Greetings, my Faithful Readers!
I bet you've been wondering where I am! It's been a while since I was able to produce a Links List, and I apologize to those who like their columns promptly. Apparently the publishing house I work for likes me---they've been piling on the work. Henceforth I'll continue to do my lists, but they may be a bit irregular due to my heavy work load. I appreciate your understanding! Sometimes when you work furiously at a computer all day, the last thing you want to do is come home and work furiously at the computer---but I'll do my best to continue to produce these lists as I am able.
Following is a Links List concerning Medieval Gardening---it's that time of the winter when we green thumbs like to start dreaming about what we can coax into sprouting in our gardens. So why not a Medieval Garden? Recently archaeologist have discovered that some medieval gardens came equipped with their own viewing mounds! It struck me that this was a terrific way to get maximum pleasure out of all that hard work. Imagine lolling on a grassy hillock, glass of wine in hand, taking in the sight of your herbs and flowers as they dance in the breeze around you, all neatly contained in your carefully cultivated beds. It sounds like heaven on earth to me! Read on to find more on the subject.
Dame Aoife Finn of Ynos Mon
m/k/a Lisbeth Herr-Gelatt
Riverouge, Endless Hills, Aethelmearc
Medieval and Renaissance Gardens
(Site Excerpt) While there isn't a clear delineation between gardens for pleasure and utilitarian gardens, orchards, etc. it's clear that some parts of some gardens were intended primarily to be a delight to the senses, and others for their end products. 16th and 17th century writers, such as Hill, Lawson, Markham and Parkinson, made very clear distinctions between them in their writing.
The Medieval Garden at Penn State
(Site Excerpt) The garden consists of three major plots. The first is the kitchen garden, which groups by usage, plants needed by medieval households. The medicinal section includes everything from poisonous plants to rose bushes (such as the Rosa canina and the Rosa mundi), a dyeing section, and a fragrance bed. (Note: See an excellent Image of Master Brendan Brisbane on this site).
(Site Excerpt) Two of the most common types of gardens in late medieval times were the "herber" or small, enclosed garden, and the "flowery mead"- a grassy area spotted with natural plantings of meadow flowers. Both can be replicated by modern gardeners.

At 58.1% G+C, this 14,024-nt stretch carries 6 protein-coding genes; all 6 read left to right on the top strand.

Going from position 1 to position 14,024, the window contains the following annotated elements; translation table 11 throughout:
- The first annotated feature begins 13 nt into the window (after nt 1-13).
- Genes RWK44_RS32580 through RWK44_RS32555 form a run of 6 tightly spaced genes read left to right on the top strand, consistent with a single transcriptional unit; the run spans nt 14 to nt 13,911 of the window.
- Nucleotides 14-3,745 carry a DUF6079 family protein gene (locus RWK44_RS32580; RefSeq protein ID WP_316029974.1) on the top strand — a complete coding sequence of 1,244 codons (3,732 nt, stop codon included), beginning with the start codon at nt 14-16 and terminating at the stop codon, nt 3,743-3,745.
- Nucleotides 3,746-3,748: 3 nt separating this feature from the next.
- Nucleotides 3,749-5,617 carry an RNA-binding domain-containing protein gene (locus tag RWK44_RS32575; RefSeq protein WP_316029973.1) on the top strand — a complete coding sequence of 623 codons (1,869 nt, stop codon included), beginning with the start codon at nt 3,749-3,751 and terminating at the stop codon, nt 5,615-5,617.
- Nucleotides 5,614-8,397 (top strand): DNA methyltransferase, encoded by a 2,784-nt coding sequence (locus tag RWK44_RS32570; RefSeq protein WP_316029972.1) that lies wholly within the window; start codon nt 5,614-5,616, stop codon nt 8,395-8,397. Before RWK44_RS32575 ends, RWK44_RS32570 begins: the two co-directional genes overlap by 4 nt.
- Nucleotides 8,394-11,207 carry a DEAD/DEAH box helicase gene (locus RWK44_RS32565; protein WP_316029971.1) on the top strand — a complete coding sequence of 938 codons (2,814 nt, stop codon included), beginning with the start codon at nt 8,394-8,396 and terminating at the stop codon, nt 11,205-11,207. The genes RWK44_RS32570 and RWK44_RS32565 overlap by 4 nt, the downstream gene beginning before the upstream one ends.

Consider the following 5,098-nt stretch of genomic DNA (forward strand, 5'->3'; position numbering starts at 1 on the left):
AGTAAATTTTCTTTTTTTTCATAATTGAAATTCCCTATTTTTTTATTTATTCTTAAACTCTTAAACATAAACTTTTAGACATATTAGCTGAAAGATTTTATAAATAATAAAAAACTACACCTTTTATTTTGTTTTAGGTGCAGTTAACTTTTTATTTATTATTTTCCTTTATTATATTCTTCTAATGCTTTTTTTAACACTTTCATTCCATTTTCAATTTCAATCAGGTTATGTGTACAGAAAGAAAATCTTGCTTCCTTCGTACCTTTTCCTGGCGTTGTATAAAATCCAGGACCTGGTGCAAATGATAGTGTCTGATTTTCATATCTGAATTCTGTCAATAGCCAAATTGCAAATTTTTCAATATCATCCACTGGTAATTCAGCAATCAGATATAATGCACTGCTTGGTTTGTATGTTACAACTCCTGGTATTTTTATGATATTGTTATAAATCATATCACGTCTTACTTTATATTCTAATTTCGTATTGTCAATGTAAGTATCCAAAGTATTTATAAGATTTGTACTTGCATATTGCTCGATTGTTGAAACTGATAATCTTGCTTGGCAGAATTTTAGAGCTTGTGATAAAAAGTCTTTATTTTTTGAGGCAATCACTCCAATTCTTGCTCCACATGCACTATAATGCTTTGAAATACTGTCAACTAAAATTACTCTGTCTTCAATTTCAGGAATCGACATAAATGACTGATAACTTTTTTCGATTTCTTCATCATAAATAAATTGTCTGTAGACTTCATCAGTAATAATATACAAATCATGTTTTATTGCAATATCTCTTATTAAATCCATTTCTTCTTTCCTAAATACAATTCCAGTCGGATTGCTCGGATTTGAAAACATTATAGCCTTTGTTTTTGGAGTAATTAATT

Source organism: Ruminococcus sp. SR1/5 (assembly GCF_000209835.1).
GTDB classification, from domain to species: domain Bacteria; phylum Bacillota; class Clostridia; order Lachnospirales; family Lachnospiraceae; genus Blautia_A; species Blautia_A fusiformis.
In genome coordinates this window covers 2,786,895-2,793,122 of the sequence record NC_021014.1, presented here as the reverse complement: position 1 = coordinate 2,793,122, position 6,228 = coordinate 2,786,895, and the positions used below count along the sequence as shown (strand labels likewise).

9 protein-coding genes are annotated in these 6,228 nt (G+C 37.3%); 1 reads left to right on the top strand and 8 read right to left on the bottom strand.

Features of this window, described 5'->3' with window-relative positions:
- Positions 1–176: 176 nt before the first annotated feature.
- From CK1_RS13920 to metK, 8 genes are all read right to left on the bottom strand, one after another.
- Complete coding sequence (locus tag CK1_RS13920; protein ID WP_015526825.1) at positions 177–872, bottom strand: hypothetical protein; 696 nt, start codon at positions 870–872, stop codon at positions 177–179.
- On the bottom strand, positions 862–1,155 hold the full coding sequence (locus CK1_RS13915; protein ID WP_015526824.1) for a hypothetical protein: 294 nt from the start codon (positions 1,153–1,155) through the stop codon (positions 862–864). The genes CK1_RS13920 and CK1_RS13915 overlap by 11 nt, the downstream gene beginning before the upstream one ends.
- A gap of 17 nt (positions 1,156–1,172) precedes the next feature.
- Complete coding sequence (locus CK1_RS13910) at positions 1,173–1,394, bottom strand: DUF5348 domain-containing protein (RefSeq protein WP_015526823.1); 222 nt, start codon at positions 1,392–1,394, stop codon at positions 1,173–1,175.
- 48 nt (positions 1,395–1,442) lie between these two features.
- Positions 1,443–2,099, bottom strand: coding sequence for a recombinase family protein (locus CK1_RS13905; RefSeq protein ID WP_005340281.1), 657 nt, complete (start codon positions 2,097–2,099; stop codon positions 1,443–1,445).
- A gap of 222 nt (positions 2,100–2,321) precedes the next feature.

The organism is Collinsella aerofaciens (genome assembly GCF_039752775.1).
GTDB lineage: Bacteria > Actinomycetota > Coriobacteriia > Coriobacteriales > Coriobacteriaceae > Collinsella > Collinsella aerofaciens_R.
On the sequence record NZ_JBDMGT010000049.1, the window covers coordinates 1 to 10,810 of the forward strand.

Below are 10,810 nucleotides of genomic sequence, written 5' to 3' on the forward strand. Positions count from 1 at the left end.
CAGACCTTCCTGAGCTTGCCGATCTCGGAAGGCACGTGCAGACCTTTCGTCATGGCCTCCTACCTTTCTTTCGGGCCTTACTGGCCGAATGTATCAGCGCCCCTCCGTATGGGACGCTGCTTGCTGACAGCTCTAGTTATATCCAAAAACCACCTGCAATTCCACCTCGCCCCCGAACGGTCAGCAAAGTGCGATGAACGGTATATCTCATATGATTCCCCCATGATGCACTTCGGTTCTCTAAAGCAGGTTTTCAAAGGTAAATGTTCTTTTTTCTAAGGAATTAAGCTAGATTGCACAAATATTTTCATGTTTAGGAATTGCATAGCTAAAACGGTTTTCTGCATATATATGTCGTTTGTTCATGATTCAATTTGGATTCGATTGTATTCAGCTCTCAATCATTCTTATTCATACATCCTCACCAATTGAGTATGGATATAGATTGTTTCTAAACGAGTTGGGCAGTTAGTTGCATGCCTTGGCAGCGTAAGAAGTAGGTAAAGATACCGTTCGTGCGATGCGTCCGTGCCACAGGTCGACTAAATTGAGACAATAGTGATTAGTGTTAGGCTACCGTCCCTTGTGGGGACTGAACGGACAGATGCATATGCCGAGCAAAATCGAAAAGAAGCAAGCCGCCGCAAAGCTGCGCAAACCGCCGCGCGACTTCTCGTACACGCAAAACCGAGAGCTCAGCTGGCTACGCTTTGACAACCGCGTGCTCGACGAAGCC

This site has an alphabetical listing of medieval garden plants and their uses.
Gode Cookery: Tales of the Middle Ages -- Gardens
(Site Excerpt) An observer of English society today would likely notice the cultivation of gardens, an activity for which the Medieval tradition is also evident. With gardening, it is not always easy to distinguish between pleasure and utility. Any space in which people were deliberately cultivating plants we can call a garden, and we might go on to categorize the kitchen garden, where some vegetables and herbs might be grown for their edible produce as well as for building and fuel or as habitat for animals which could be hunted; the physic garden, wherein would be planted various medicinal herbs.
(Site Excerpt) Both gardens usually had flowery meads, sometimes also called 'strews'. The grass was often raised to form turf seating. Trellises with grape vines and climbing roses were popular. Many pleasure gardens had decorative fountains and pools at their centre, for fish or bathing.
(Site Excerpt) No one really knows what early monastic gardens looked like, the earliest information about the appearance of monastic gardens comes from the plan of the monastery of Saint Gall, in Switzerland, this dates from the 9th Century. This plan shows rectangular beds separated by narrow paths, this is the characteristic Western European garden which was dominant until the English landscape gardens of the 18th centuries.
Medieval Garden Intrigues British Archaeologists
(Site Excerpt) The Whittington Castle mount, a 16-foot (5-meter) man-made mound, puzzled archaeologists for years. It was originally thought to be part of the castle's defenses or a viewing mount built later in the 16th or 17th century. The discovery by historical researcher Peter King of a reference in records dating to 1413 to "a garden with a ditch of water around it," led archaeologists to conduct a geophysical survey of the area. Employing techniques such as magnetometry, ground penetrating radar, and soil resistivity surveying to look below the site's surface, the archaeologists traced the buried outlines of the paths and rectangular plots of the garden. The findings suggest the mount and garden were built sometime between 1300 and 1349.
A Bibliography of material available on agricultural practices in the Middle Ages
The Bonnefont Cloister Herb Garden
(Site Excerpt) This cloister dates from the late thirteenth or early fourteenth century, containing capitals and some columns from the Cistercian abbey at Bonnefont-en-Comminges and other local religious foundations in the south of France. The simplicity of these capitals reflects the strict asceticism embodied by the Cistercian monastic order, shunning any decoration which might distract monks from the contemplation of God.
The Medieval garden?
The following is an extract from a discussion paper written by Peter Brown of Peter Brown Associates, freelance archaeologist. ...(Site Excerpt) It is highly unlikely that the garden would be created while Whittington was still a front-line border fortress during the Welsh Wars. These did not formally cease until the 1280s and so we need to consider possible builders of the garden after that date. Details of the lives of the main contenders are provided in the appendix below.
A previous Links List on the subject